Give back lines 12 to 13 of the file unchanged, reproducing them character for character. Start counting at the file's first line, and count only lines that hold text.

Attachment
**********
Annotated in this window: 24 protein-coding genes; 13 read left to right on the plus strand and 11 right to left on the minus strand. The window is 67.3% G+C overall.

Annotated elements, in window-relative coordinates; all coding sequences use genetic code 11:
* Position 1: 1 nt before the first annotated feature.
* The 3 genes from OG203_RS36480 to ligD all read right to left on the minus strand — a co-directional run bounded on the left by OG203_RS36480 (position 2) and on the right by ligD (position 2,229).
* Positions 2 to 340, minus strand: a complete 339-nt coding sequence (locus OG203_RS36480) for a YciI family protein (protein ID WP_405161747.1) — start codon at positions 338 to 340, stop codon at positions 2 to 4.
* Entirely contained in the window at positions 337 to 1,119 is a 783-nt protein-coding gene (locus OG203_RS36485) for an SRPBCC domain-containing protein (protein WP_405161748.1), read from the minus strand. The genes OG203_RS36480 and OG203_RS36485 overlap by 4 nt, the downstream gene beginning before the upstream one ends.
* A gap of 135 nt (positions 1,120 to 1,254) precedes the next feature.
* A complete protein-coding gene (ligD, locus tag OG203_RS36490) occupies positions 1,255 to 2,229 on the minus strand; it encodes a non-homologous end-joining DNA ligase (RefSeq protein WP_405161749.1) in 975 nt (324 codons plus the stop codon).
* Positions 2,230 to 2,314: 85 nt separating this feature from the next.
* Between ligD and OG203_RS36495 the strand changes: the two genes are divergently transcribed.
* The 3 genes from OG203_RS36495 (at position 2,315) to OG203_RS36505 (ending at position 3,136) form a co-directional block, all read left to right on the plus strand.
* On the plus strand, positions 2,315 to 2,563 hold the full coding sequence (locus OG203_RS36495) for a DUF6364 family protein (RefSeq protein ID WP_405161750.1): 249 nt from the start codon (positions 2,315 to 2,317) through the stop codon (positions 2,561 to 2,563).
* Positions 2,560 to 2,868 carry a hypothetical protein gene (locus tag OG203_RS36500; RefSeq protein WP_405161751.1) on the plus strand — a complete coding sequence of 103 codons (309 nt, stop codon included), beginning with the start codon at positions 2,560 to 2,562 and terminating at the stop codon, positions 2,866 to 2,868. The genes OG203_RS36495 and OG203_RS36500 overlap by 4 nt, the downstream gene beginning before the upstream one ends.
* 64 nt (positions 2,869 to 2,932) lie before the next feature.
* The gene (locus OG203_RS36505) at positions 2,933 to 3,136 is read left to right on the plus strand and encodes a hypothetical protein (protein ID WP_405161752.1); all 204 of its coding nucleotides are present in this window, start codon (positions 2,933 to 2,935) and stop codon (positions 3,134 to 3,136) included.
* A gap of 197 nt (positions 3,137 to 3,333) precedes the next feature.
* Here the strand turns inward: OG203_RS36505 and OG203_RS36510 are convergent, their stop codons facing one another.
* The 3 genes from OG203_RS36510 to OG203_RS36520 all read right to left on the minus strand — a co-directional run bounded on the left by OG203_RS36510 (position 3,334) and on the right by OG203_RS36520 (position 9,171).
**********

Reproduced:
* On the plus strand, positions 2,315 to 2,563 hold the full coding sequence (locus OG203_RS36495) for a DUF6364 family protein (RefSeq protein ID WP_405161750.1): 249 nt from the start codon (positions 2,315 to 2,317) through the stop codon (positions 2,561 to 2,563).
* Positions 2,560 to 2,868 carry a hypothetical protein gene (locus tag OG203_RS36500; RefSeq protein WP_405161751.1) on the plus strand — a complete coding sequence of 103 codons (309 nt, stop codon included), beginning with the start codon at positions 2,560 to 2,562 and terminating at the stop codon, positions 2,866 to 2,868. The genes OG203_RS36495 and OG203_RS36500 overlap by 4 nt, the downstream gene beginning before the upstream one ends.